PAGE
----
Videomaker – Learn video production and editing, camera reviews › Forums › Technique › Editing › Questions about bit rates › I can help to answer a few
I can help to answer a few of your questions. As far as bit rates go for dvd, I believe it is a codec thing so… Since you are capturing DV from tape uncompressed it doesn’t have a bitrate. Mpeg2 bitrate however for a dvd does depend on a couple of factors.. first, it depends on how much video you need to fit onto a dvd. It also depends on your audio format. If you use AC3 encoding, you can have a larger video bitrate than if you use uncompressed pcm audio, because the uncompressed audio uses up some of the dvd players available bitrate.
I would agree that you shouldn’t go over 8000 for video bitrate or you could start running into some problems with certain dvd players.
If you are converting analog tapes, it is best to capture them to dv tape and save that as your master since it is the highest quality available as uncompressed.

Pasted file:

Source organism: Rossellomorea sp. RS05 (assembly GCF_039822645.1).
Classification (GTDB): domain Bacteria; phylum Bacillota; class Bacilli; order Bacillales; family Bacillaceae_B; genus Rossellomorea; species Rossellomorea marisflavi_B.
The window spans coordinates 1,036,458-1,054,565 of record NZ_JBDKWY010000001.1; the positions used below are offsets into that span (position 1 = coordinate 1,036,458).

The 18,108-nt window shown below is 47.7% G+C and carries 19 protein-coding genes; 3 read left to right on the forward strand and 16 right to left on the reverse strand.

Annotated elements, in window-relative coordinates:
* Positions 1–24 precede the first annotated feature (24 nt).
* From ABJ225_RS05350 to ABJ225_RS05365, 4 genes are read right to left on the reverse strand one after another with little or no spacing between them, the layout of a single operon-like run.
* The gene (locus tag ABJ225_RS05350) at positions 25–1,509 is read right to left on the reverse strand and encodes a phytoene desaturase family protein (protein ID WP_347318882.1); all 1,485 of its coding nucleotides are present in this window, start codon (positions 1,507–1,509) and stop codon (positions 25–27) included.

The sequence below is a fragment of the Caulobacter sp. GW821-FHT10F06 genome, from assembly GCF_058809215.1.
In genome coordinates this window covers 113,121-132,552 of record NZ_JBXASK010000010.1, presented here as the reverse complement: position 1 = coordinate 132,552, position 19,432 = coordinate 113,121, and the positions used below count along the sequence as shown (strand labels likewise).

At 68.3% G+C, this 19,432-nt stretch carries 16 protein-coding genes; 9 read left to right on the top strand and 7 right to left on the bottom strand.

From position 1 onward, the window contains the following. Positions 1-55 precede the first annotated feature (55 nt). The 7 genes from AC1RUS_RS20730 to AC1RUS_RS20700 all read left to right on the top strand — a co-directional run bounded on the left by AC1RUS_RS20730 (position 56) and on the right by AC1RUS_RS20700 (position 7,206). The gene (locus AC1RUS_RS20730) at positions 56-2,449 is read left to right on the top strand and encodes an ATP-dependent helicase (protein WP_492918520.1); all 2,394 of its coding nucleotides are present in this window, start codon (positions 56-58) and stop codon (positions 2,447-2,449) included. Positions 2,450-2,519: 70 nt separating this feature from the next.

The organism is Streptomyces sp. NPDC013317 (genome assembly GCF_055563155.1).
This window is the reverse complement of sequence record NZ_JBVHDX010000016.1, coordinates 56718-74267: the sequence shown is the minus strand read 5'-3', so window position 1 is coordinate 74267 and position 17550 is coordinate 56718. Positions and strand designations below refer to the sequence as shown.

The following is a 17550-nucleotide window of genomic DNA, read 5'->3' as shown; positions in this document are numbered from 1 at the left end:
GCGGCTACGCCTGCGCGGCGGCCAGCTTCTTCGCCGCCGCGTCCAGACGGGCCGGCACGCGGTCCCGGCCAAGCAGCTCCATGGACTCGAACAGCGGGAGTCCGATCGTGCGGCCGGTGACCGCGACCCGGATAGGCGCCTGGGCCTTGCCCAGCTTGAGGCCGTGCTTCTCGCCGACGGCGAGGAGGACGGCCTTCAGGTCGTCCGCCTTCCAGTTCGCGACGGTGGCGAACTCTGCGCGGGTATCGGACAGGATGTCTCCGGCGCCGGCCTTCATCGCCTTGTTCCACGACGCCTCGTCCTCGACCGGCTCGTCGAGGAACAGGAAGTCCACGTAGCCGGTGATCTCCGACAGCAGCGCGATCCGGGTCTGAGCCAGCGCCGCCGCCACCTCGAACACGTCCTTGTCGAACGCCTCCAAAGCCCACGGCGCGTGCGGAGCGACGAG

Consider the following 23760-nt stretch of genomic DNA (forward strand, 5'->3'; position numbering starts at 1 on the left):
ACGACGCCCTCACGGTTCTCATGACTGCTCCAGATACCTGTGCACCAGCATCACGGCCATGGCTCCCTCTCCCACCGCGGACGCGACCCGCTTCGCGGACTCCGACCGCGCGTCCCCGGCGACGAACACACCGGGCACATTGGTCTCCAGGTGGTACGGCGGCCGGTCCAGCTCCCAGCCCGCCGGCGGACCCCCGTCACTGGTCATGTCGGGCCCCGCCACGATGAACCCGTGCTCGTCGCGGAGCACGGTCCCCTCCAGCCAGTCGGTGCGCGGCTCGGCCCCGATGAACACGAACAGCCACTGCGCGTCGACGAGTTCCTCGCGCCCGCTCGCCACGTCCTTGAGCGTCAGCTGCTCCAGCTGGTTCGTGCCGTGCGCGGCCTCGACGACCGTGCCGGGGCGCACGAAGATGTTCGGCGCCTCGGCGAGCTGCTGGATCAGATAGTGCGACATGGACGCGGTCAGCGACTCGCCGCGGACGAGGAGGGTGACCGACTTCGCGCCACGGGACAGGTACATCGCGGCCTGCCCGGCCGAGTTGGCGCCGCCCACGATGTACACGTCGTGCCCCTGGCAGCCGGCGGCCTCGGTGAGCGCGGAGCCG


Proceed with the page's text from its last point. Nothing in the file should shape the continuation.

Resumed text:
When your video editor encodes to mpeg2 it has to compress the uncompressed file. To do this most efficiently and effectively there are a couple of considerations you should know about. First you asked about variable bit rate VBR and constant bit rate CBR. VBR scans your video for motion, in areas where there is little motion it can use less bitrate, in areas where there is a lot of motion it must use the highest bitrate available to get the best quality overall. Generally, in most cases it is best to use VBR. Also you must consider using multipass encoding.. It takes twice as long to encode the file, but basically it uses the first pass to scan the video for motion, and the second pass to encode. This assures the highest possible quality when compressing the video.
Hopefully some of that helped.